The Pastels – Mobile Safari – Review

The Pastels

Mobile Safari (Up)
by Nik Rainey

Thirteen years ago, The Pastels ambled out of Glasgow with a charmingly awkward pop shimmy and some of the most out-of-tune vox ever to grace vinyl. Their sound served as a touchstone for others (The Vaselines, Beat Happening, et al) to follow in their sweetly maledroit footsteps. Now it’s ’96, the P’s are back, and guess what? They’re still awkward and still sing like a bunch of pubescents in mid-crack! Arrested development? But of course – what would it benefit the ‘stels if they grew up?

Maybe I’m being a little unfair. Musically, they scrape off the leavings of Britpop with more polite finesse than before, and Stephen Pastel’s voice is a bit deeper, if still as stalwart in avoiding the right notes as before. Otherwise, femme-warbler Aggi sounds like Mo Tucker with haggis on her palate as much as ever, and their lyrical content still concerns itself with lovelorn teenybop matters like every other pop band on the planet. But when you’ve got lilting lovelies like “Yoga” and “Mobile Deli,” which transfers the best elements of low-budget antipodean pop to the Isles, there’s little room for complaint. Gentle and plaintive, even when complaining about the state of commercial music, Mobile Safari puts a nice sway in yer kilt.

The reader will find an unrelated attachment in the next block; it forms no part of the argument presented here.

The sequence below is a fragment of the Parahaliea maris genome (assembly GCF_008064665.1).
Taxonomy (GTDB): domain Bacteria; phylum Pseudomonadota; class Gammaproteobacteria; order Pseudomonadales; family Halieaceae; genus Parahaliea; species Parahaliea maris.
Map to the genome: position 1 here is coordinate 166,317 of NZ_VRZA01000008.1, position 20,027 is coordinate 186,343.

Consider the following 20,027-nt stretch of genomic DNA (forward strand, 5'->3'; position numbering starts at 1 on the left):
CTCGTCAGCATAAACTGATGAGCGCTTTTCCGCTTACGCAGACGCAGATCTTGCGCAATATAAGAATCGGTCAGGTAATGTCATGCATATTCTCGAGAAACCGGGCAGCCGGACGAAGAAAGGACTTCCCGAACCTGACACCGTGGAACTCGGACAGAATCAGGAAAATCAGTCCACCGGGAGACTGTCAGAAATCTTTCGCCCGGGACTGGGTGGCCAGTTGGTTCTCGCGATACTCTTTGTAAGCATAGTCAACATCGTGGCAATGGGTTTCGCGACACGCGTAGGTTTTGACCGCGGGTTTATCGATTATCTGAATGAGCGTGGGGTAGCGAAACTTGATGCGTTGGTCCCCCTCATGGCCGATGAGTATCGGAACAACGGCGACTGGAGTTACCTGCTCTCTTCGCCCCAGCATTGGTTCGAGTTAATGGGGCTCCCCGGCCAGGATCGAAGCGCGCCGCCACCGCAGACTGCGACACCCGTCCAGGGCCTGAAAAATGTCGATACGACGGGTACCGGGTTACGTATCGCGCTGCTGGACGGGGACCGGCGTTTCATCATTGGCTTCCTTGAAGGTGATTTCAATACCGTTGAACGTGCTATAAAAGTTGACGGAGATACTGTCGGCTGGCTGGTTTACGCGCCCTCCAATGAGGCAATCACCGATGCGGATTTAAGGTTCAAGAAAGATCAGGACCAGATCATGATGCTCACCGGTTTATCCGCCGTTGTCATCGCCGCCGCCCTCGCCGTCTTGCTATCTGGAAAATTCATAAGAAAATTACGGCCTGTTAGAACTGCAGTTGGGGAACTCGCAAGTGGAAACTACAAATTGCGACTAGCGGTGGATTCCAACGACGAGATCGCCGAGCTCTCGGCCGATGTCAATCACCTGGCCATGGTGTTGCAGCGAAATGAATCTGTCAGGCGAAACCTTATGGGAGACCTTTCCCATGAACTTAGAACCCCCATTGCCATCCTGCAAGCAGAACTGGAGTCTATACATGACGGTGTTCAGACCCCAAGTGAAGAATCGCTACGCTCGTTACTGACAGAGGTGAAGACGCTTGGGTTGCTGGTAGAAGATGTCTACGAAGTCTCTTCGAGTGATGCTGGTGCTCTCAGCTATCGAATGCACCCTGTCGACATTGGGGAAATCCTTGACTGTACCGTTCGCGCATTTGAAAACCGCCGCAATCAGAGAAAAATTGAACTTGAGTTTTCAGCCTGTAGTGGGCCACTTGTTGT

•  
  •  
  •  
  •  
  •  
  •  
  •  
  •